SINGAPORE - A man breached a personal protection order (PPO) his mother had taken out against him and abused her with vulgar language on two occasions after a night of clubbing.
In one incident, Shane Chia Chih Wei, 28, also punched his mother's 59-year-old fiance, causing the man to fall down.
Chia, who is jobless, was sentenced on Thursday (June 27) to two weeks' jail and a fine of $1,500.
He pleaded guilty to one count each of assault, harassment and breaching the PPO.
The Family Justice Courts issued the PPO on Sept 23, 2015, and as part of the order, Chia was not supposed to commit acts of violence against his 59-year-old mother.
But the court heard that he had breached the order in an earlier incident and was sentenced to four days' jail in 2016. Court documents did not reveal details of the incident.
Despite the jail term, Chia reoffended on March 30 last year when he came home at around 6am reeking of alcohol.
He started shouting in the kitchen and the noise awakened his mother, who tried to calm him down.
Chia asked her for a hug and when she refused, he used vulgar language on her. The court heard that the woman was "distressed and harassed" because of his words.
Anticipating that the situation might escalate, she went to the living room where she had installed a camera.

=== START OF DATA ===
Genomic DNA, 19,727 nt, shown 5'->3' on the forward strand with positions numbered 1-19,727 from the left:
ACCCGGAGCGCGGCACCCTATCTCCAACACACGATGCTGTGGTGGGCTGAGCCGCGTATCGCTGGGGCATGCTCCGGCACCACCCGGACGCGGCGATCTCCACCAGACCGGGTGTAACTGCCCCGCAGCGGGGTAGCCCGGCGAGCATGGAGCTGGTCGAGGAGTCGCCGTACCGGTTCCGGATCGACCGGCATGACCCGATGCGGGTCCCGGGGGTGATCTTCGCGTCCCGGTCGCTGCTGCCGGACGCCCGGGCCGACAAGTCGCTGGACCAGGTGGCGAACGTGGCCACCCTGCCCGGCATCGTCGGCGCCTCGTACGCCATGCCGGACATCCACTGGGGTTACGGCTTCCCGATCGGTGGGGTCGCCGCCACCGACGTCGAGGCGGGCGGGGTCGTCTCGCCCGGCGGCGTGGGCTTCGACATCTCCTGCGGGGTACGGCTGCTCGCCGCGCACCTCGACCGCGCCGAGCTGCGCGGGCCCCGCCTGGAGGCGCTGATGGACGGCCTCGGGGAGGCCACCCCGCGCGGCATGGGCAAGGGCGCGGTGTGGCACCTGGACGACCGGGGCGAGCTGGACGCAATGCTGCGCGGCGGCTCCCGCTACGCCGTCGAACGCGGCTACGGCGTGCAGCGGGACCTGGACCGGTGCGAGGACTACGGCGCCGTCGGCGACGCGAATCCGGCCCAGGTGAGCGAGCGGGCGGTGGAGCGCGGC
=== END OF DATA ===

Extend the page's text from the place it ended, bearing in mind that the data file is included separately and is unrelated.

Chia followed his mother and assaulted her fiance when the man tried to calm him down. The man had bruises on his face and elbow.
Chia also verbally abused his mother and told her to "go and die".
In another incident on Nov 21 last year, the mother was sleeping when Chia came home drunk at around 6am and banged on her room door while shouting vulgarities.
When she opened the door, he asked her for $10,000 and became agitated when she refused.
He started shouting and kicked a chair in the dining room. He also hit a picture frame on a wall, dislodging it.
The court heard that Chia's aggressive behaviour caused his mother to fear that he would hurt her and her fiance alerted the police later that day.
For assault, Chia could have been jailed for up to two years and fined up to $5,000.
And for harassment, he could have been jailed for up to six months and fined up to $5,000.